In fact, the only thing involving Riley that I do like in this episode is Buffy putting a stop to the fight between him and Angel by throwing them both across the room. Nothing like showing men who's the real boss. Angel showing up doesn't really do anything in the episode, other than to further Riley's toxic masculinity complex and apologising to Buffy for his actions in Sanctuary. It's nice that he does come back and I'm all for Angel and Buffy having slightly longing conversations about their doomed relationship, but it smacks of attempting to make the episode a bit more interesting.

One of the fun things about this episode (other than Drunk Giles) is spotting what things start to crop up in Restless (ie. one of the best episodes in the history of Buffy and possibly television). There's Willow on about taking a drama class, Xander thinking his friends want him to enlist in the army, Buffy's fear of being left alone and Giles' singing. I've still not worked out if there's a nod to the cheese man anywhere other than in The Initiative when Riley finds out Buffy's likes and dislikes though. The only trouble is, this aspect of the episode only works if you've already seen Restless. First time watchers need not apply just yet.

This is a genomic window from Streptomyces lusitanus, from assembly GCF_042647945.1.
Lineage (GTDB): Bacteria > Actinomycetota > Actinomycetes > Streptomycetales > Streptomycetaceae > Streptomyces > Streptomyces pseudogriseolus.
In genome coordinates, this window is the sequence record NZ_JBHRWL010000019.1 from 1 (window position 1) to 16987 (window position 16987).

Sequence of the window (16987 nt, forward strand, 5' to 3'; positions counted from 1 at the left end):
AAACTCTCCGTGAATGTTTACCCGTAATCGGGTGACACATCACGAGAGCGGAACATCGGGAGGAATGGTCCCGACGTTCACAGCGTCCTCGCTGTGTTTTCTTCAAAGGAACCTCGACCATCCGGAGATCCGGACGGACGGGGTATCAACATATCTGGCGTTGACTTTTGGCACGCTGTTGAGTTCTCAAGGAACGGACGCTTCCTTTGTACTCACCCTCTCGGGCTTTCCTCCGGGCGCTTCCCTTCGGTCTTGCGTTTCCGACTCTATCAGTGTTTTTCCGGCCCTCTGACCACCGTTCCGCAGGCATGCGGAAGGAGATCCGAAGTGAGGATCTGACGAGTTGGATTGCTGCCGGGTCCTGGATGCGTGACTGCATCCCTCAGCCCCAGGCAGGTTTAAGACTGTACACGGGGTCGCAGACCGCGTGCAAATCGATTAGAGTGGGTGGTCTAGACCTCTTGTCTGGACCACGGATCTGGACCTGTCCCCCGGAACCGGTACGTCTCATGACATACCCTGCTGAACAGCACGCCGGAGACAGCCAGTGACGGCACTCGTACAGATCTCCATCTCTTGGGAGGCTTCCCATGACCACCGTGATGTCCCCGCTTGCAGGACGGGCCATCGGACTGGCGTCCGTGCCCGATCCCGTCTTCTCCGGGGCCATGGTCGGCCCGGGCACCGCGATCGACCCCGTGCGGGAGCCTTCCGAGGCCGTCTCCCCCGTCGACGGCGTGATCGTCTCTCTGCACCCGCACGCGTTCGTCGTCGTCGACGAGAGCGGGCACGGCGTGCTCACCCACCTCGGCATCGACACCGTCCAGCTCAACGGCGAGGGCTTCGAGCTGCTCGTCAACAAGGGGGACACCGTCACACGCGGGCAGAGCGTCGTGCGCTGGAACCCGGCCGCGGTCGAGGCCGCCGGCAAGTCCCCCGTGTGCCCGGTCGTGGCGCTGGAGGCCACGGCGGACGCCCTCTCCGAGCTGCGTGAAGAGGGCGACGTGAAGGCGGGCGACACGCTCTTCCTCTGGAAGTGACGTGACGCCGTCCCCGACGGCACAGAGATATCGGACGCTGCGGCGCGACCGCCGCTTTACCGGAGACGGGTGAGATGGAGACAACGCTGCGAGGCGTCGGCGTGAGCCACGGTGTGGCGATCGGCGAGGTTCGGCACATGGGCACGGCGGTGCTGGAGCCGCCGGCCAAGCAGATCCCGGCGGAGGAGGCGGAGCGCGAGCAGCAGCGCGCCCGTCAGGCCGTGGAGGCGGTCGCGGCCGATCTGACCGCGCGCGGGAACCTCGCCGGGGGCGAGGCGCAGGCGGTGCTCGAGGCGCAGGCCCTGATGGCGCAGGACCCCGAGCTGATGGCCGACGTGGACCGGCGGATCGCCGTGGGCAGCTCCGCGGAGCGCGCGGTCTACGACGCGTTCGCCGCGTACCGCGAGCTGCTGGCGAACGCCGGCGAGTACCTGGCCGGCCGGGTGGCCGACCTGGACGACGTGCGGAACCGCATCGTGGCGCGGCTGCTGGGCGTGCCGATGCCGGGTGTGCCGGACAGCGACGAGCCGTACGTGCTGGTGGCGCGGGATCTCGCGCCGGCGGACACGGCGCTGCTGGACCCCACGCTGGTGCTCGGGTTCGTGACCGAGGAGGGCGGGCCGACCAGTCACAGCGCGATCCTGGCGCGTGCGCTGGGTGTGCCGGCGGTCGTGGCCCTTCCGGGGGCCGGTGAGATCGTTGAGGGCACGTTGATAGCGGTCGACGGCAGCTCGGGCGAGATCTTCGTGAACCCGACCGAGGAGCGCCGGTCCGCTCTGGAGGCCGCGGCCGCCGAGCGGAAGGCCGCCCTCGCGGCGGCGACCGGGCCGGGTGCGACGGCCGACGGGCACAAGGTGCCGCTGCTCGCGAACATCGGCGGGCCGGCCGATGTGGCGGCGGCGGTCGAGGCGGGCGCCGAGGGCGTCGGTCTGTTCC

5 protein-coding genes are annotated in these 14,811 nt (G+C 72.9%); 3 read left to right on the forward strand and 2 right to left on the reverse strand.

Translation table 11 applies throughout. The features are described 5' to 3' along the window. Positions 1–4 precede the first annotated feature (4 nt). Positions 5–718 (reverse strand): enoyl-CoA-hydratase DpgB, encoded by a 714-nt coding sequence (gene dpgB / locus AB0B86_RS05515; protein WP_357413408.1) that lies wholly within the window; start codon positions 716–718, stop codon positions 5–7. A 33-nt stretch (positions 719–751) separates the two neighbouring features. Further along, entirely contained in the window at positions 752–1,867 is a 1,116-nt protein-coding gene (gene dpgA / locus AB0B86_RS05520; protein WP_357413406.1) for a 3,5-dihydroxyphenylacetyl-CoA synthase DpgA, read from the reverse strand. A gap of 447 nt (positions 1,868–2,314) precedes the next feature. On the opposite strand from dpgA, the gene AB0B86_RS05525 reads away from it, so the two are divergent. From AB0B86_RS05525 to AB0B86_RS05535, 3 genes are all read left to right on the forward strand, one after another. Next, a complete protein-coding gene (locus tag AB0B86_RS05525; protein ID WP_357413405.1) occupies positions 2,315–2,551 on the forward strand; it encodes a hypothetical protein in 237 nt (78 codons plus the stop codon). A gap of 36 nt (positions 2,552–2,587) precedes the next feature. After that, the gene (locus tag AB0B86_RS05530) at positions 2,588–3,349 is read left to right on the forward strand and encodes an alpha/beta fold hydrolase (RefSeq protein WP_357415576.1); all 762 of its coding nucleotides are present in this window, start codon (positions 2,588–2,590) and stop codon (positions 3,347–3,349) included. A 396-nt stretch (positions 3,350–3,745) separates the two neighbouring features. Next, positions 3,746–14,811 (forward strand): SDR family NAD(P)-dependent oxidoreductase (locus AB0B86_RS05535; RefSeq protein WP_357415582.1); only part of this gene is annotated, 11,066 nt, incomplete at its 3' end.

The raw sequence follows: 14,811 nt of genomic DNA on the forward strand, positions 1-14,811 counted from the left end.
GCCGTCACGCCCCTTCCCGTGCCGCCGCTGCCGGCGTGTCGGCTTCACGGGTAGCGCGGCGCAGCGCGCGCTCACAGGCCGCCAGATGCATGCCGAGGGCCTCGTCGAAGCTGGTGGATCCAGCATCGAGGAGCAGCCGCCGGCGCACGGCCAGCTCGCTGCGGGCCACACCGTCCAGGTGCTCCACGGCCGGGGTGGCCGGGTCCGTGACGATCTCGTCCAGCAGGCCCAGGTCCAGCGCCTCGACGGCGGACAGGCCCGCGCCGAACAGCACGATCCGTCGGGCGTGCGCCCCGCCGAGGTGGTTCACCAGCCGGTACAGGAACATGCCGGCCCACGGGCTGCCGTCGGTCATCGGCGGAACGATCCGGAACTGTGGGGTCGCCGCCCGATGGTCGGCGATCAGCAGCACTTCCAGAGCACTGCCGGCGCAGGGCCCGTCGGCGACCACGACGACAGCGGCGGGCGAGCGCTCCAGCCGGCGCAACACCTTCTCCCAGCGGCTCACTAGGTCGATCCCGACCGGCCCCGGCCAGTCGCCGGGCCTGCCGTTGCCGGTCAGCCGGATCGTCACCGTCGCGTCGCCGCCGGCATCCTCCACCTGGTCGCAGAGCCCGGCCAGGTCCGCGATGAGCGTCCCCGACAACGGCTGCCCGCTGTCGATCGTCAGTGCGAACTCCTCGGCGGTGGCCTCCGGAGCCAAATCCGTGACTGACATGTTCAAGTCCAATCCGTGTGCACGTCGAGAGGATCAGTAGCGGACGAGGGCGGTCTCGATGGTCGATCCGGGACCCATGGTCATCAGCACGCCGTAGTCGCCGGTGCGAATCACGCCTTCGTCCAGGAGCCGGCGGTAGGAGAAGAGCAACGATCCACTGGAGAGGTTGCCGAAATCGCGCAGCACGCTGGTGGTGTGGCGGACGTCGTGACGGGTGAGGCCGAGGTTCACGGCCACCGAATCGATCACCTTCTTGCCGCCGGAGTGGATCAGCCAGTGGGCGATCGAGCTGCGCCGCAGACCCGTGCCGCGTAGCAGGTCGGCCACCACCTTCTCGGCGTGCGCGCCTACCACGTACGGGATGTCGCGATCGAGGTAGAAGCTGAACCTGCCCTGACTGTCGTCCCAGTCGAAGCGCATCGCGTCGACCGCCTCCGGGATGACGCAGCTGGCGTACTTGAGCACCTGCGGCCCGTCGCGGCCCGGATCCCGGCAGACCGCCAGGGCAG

The final good thing about The Yoko Factor? It sets up for a cracking pair of conceptual finales in both Primeval and Restless respectively. Each deal with the isolation of the Scoobies and the power they yield when they work together. The Initiative arc might be a load of cobblers, but it does bring about some beautiful examinations of the Slayer and her gang.

Quote of the Week:

Buffy: Okay, that's enough! I see one more display of testosterone poisoning and I will personally put you both in the hospital.

(Un)Inventive Kill: Goodbye Forrest, your death (skewered by Adam) was as lame and as unmemorable as you were as a character.

The LA Connection: This episode follows pretty much directly on from the end of Angel episode Sanctuary. Wesley even asks Angel there and then if he wants to go after Buffy.

- Becky

You can read Becky's look at previous episode, New Moon Rising, here.

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Monday, 25 April 2016

FEATURE: Angel - Sanctuary

Previously on Angel: Faith arrived in LA after putting Buffy through hell in Sunnydale, looking to throw down with Angel and is employed by Wolfram & Hart to kill him. She beat Cordelia and tortured Wesley to get to him, but Angel quickly realised what she needed was help.